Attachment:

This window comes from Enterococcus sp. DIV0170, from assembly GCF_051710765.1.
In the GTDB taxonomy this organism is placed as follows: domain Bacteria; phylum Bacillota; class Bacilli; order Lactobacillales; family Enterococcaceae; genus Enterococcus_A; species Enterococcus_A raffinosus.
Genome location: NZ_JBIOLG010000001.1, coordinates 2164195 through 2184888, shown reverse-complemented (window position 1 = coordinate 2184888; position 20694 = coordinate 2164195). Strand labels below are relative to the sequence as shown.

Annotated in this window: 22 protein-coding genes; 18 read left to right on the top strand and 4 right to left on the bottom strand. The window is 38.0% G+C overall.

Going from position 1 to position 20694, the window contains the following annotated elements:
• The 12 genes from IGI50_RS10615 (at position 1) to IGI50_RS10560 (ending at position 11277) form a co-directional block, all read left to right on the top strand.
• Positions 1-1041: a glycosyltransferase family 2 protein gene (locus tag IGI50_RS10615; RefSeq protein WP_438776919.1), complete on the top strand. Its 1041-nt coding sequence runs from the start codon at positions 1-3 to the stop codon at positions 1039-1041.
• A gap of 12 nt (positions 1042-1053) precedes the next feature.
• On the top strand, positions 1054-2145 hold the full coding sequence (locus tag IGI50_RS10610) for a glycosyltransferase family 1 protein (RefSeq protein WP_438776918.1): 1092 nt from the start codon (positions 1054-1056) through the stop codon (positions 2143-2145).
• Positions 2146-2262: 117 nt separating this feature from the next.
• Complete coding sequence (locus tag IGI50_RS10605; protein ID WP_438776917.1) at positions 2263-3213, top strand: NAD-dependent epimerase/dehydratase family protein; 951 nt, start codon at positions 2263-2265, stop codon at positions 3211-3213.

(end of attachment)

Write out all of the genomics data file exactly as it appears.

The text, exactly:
This window comes from Enterococcus sp. DIV0170, from assembly GCF_051710765.1.
In the GTDB taxonomy this organism is placed as follows: domain Bacteria; phylum Bacillota; class Bacilli; order Lactobacillales; family Enterococcaceae; genus Enterococcus_A; species Enterococcus_A raffinosus.
Genome location: NZ_JBIOLG010000001.1, coordinates 2164195 through 2184888, shown reverse-complemented (window position 1 = coordinate 2184888; position 20694 = coordinate 2164195). Strand labels below are relative to the sequence as shown.

Annotated in this window: 22 protein-coding genes; 18 read left to right on the top strand and 4 right to left on the bottom strand. The window is 38.0% G+C overall.

Going from position 1 to position 20694, the window contains the following annotated elements:
• The 12 genes from IGI50_RS10615 (at position 1) to IGI50_RS10560 (ending at position 11277) form a co-directional block, all read left to right on the top strand.
• Positions 1-1041: a glycosyltransferase family 2 protein gene (locus tag IGI50_RS10615; RefSeq protein WP_438776919.1), complete on the top strand. Its 1041-nt coding sequence runs from the start codon at positions 1-3 to the stop codon at positions 1039-1041.
• A gap of 12 nt (positions 1042-1053) precedes the next feature.
• On the top strand, positions 1054-2145 hold the full coding sequence (locus tag IGI50_RS10610) for a glycosyltransferase family 1 protein (RefSeq protein WP_438776918.1): 1092 nt from the start codon (positions 1054-1056) through the stop codon (positions 2143-2145).
• Positions 2146-2262: 117 nt separating this feature from the next.
• Complete coding sequence (locus tag IGI50_RS10605; protein ID WP_438776917.1) at positions 2263-3213, top strand: NAD-dependent epimerase/dehydratase family protein; 951 nt, start codon at positions 2263-2265, stop codon at positions 3211-3213.